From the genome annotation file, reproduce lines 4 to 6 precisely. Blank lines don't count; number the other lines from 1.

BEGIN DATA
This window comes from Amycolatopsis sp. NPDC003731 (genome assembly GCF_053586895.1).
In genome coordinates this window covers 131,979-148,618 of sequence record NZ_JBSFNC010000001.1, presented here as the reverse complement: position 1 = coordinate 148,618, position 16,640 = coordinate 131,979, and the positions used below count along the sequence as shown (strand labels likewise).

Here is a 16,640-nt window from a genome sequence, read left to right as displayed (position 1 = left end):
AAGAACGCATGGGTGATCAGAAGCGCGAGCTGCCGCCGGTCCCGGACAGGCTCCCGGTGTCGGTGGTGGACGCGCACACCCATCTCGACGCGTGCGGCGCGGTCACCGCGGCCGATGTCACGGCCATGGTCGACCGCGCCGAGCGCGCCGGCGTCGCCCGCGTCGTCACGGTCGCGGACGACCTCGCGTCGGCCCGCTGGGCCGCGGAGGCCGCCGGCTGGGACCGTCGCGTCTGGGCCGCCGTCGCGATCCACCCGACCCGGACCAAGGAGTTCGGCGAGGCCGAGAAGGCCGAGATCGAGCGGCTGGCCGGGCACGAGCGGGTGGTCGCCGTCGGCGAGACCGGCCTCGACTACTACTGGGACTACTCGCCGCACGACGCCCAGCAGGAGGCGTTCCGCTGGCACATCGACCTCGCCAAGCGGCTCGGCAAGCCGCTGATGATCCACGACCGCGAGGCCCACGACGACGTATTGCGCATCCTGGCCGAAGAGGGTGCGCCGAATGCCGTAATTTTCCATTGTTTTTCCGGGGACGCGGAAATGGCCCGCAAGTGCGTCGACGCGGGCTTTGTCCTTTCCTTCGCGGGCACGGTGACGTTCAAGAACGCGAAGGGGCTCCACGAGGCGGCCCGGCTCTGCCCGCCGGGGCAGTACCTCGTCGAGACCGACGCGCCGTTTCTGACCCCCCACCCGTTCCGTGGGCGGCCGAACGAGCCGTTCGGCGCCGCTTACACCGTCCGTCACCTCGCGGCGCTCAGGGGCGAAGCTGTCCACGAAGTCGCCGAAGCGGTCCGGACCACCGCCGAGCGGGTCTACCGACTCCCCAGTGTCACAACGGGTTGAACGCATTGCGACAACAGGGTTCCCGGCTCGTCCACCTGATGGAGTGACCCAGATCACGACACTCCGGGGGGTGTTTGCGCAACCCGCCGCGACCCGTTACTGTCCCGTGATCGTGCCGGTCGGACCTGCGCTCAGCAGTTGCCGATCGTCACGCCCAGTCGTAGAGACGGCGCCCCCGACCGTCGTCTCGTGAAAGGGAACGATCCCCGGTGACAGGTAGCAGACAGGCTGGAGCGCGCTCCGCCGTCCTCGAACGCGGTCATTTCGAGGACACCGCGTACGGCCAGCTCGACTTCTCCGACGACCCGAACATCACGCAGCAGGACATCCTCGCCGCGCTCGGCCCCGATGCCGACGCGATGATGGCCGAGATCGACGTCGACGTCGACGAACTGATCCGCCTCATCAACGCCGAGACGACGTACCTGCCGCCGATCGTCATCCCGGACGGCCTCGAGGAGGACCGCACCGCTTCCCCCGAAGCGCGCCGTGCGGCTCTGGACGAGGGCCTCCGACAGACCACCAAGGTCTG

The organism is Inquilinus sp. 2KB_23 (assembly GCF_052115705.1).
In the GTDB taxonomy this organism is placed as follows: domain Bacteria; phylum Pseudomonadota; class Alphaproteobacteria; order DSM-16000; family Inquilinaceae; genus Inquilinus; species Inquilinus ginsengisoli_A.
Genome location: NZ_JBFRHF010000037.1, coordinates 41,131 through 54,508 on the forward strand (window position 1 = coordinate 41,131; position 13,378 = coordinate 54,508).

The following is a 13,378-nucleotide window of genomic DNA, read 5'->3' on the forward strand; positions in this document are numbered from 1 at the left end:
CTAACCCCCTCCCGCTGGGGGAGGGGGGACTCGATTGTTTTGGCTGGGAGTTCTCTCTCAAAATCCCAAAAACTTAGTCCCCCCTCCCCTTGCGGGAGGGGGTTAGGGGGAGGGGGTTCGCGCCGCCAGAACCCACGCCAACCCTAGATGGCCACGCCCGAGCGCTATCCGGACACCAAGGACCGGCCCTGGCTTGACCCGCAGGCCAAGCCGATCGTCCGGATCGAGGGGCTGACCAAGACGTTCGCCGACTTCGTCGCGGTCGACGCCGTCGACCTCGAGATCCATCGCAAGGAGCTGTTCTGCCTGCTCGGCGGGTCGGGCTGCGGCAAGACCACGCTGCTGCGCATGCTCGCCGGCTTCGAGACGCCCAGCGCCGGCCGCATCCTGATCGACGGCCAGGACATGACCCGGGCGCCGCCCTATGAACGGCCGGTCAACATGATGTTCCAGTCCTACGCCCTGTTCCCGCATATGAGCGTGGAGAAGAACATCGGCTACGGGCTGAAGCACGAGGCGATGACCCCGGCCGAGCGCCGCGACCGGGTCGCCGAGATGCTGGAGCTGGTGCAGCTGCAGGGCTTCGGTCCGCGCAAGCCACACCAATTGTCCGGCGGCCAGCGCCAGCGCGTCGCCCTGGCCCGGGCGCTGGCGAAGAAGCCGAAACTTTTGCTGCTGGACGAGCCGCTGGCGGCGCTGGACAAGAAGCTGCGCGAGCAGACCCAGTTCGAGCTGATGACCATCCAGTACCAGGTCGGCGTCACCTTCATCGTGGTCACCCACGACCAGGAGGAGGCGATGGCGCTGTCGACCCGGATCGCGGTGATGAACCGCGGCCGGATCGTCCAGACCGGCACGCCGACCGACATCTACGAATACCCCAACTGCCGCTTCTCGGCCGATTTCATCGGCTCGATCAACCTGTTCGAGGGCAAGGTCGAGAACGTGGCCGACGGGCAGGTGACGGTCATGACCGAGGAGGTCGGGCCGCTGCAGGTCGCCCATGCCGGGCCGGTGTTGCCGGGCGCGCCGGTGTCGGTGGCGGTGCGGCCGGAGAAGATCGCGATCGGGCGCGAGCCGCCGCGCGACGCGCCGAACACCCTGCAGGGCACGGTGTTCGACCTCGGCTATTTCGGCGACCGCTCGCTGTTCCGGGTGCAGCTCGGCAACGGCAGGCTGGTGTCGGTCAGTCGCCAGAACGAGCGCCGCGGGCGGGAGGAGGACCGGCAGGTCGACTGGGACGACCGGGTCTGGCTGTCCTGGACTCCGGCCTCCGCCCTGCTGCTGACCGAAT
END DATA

AAGAACGCATGGGTGATCAGAAGCGCGAGCTGCCGCCGGTCCCGGACAGGCTCCCGGTGTCGGTGGTGGACGCGCACACCCATCTCGACGCGTGCGGCGCGGTCACCGCGGCCGATGTCACGGCCATGGTCGACCGCGCCGAGCGCGCCGGCGTCGCCCGCGTCGTCACGGTCGCGGACGACCTCGCGTCGGCCCGCTGGGCCGCGGAGGCCGCCGGCTGGGACCGTCGCGTCTGGGCCGCCGTCGCGATCCACCCGACCCGGACCAAGGAGTTCGGCGAGGCCGAGAAGGCCGAGATCGAGCGGCTGGCCGGGCACGAGCGGGTGGTCGCCGTCGGCGAGACCGGCCTCGACTACTACTGGGACTACTCGCCGCACGACGCCCAGCAGGAGGCGTTCCGCTGGCACATCGACCTCGCCAAGCGGCTCGGCAAGCCGCTGATGATCCACGACCGCGAGGCCCACGACGACGTATTGCGCATCCTGGCCGAAGAGGGTGCGCCGAATGCCGTAATTTTCCATTGTTTTTCCGGGGACGCGGAAATGGCCCGCAAGTGCGTCGACGCGGGCTTTGTCCTTTCCTTCGCGGGCACGGTGACGTTCAAGAACGCGAAGGGGCTCCACGAGGCGGCCCGGCTCTGCCCGCCGGGGCAGTACCTCGTCGAGACCGACGCGCCGTTTCTGACCCCCCACCCGTTCCGTGGGCGGCCGAACGAGCCGTTCGGCGCCGCTTACACCGTCCGTCACCTCGCGGCGCTCAGGGGCGAAGCTGTCCACGAAGTCGCCGAAGCGGTCCGGACCACCGCCGAGCGGGTCTACCGACTCCCCAGTGTCACAACGGGTTGAACGCATTGCGACAACAGGGTTCCCGGCTCGTCCACCTGATGGAGTGACCCAGATCACGACACTCCGGGGGGTGTTTGCGCAACCCGCCGCGACCCGTTACTGTCCCGTGATCGTGCCGGTCGGACCTGCGCTCAGCAGTTGCCGATCGTCACGCCCAGTCGTAGAGACGGCGCCCCCGACCGTCGTCTCGTGAAAGGGAACGATCCCCGGTGACAGGTAGCAGACAGGCTGGAGCGCGCTCCGCCGTCCTCGAACGCGGTCATTTCGAGGACACCGCGTACGGCCAGCTCGACTTCTCCGACGACCCGAACATCACGCAGCAGGACATCCTCGCCGCGCTCGGCCCCGATGCCGACGCGATGATGGCCGAGATCGACGTCGACGTCGACGAACTGATCCGCCTCATCAACGCCGAGACGACGTACCTGCCGCCGATCGTCATCCCGGACGGCCTCGAGGAGGACCGCACCGCTTCCCCCGAAGCGCGCCGTGCGGCTCTGGACGAGGGCCTCCGACAGACCACCAAGGTCTG

The organism is Inquilinus sp. 2KB_23 (assembly GCF_052115705.1).
In the GTDB taxonomy this organism is placed as follows: domain Bacteria; phylum Pseudomonadota; class Alphaproteobacteria; order DSM-16000; family Inquilinaceae; genus Inquilinus; species Inquilinus ginsengisoli_A.